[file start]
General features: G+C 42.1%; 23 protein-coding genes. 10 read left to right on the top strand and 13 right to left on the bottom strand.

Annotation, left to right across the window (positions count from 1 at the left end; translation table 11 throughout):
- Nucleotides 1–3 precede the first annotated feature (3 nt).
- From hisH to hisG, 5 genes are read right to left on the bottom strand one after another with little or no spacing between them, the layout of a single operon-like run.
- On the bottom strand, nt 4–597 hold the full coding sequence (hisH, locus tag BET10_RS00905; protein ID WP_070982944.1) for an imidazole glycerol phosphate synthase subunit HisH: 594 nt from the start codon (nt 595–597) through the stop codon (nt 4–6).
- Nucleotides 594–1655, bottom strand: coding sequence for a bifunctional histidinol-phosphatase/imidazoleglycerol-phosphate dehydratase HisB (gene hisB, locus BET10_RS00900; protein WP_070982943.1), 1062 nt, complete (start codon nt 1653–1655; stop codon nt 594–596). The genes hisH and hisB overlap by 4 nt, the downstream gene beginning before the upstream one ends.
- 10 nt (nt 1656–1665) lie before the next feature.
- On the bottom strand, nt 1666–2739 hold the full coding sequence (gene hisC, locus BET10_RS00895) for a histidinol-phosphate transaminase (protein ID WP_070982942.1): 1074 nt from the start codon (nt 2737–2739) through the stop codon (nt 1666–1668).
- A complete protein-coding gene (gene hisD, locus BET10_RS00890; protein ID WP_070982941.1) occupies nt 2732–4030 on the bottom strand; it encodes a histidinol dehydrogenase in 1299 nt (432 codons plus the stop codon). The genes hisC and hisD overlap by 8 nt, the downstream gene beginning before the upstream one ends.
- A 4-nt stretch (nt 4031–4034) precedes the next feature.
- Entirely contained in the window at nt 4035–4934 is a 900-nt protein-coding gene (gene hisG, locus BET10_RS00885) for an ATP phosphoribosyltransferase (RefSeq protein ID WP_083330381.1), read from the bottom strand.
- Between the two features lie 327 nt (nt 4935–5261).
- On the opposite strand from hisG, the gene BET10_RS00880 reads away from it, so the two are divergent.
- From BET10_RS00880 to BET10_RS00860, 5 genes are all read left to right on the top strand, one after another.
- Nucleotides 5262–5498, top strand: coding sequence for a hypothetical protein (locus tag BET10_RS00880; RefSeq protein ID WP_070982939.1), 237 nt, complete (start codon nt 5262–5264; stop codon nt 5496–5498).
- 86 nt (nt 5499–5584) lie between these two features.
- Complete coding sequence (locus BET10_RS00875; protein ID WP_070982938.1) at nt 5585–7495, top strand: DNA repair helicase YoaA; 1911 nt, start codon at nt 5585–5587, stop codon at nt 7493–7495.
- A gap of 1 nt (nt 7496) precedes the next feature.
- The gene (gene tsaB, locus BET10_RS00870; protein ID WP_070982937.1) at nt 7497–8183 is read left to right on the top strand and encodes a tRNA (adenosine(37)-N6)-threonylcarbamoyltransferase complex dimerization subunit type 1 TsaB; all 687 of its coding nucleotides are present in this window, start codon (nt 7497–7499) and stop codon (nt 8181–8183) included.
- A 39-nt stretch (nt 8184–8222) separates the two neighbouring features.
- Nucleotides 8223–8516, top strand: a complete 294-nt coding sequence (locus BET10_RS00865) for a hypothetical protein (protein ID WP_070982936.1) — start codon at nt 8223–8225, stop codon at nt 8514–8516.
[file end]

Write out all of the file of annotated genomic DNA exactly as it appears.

General features: G+C 42.1%; 23 protein-coding genes. 10 read left to right on the top strand and 13 right to left on the bottom strand.

Annotation, left to right across the window (positions count from 1 at the left end; translation table 11 throughout):
- Nucleotides 1–3 precede the first annotated feature (3 nt).
- From hisH to hisG, 5 genes are read right to left on the bottom strand one after another with little or no spacing between them, the layout of a single operon-like run.
- On the bottom strand, nt 4–597 hold the full coding sequence (hisH, locus tag BET10_RS00905; protein ID WP_070982944.1) for an imidazole glycerol phosphate synthase subunit HisH: 594 nt from the start codon (nt 595–597) through the stop codon (nt 4–6).
- Nucleotides 594–1655, bottom strand: coding sequence for a bifunctional histidinol-phosphatase/imidazoleglycerol-phosphate dehydratase HisB (gene hisB, locus BET10_RS00900; protein WP_070982943.1), 1062 nt, complete (start codon nt 1653–1655; stop codon nt 594–596). The genes hisH and hisB overlap by 4 nt, the downstream gene beginning before the upstream one ends.
- 10 nt (nt 1656–1665) lie before the next feature.
- On the bottom strand, nt 1666–2739 hold the full coding sequence (gene hisC, locus BET10_RS00895) for a histidinol-phosphate transaminase (protein ID WP_070982942.1): 1074 nt from the start codon (nt 2737–2739) through the stop codon (nt 1666–1668).
- A complete protein-coding gene (gene hisD, locus BET10_RS00890; protein ID WP_070982941.1) occupies nt 2732–4030 on the bottom strand; it encodes a histidinol dehydrogenase in 1299 nt (432 codons plus the stop codon). The genes hisC and hisD overlap by 8 nt, the downstream gene beginning before the upstream one ends.
- A 4-nt stretch (nt 4031–4034) precedes the next feature.
- Entirely contained in the window at nt 4035–4934 is a 900-nt protein-coding gene (gene hisG, locus BET10_RS00885) for an ATP phosphoribosyltransferase (RefSeq protein ID WP_083330381.1), read from the bottom strand.
- Between the two features lie 327 nt (nt 4935–5261).
- On the opposite strand from hisG, the gene BET10_RS00880 reads away from it, so the two are divergent.
- From BET10_RS00880 to BET10_RS00860, 5 genes are all read left to right on the top strand, one after another.
- Nucleotides 5262–5498, top strand: coding sequence for a hypothetical protein (locus tag BET10_RS00880; RefSeq protein ID WP_070982939.1), 237 nt, complete (start codon nt 5262–5264; stop codon nt 5496–5498).
- 86 nt (nt 5499–5584) lie between these two features.
- Complete coding sequence (locus BET10_RS00875; protein ID WP_070982938.1) at nt 5585–7495, top strand: DNA repair helicase YoaA; 1911 nt, start codon at nt 5585–5587, stop codon at nt 7493–7495.
- A gap of 1 nt (nt 7496) precedes the next feature.
- The gene (gene tsaB, locus BET10_RS00870; protein ID WP_070982937.1) at nt 7497–8183 is read left to right on the top strand and encodes a tRNA (adenosine(37)-N6)-threonylcarbamoyltransferase complex dimerization subunit type 1 TsaB; all 687 of its coding nucleotides are present in this window, start codon (nt 7497–7499) and stop codon (nt 8181–8183) included.
- A 39-nt stretch (nt 8184–8222) separates the two neighbouring features.
- Nucleotides 8223–8516, top strand: a complete 294-nt coding sequence (locus BET10_RS00865) for a hypothetical protein (protein ID WP_070982936.1) — start codon at nt 8223–8225, stop codon at nt 8514–8516.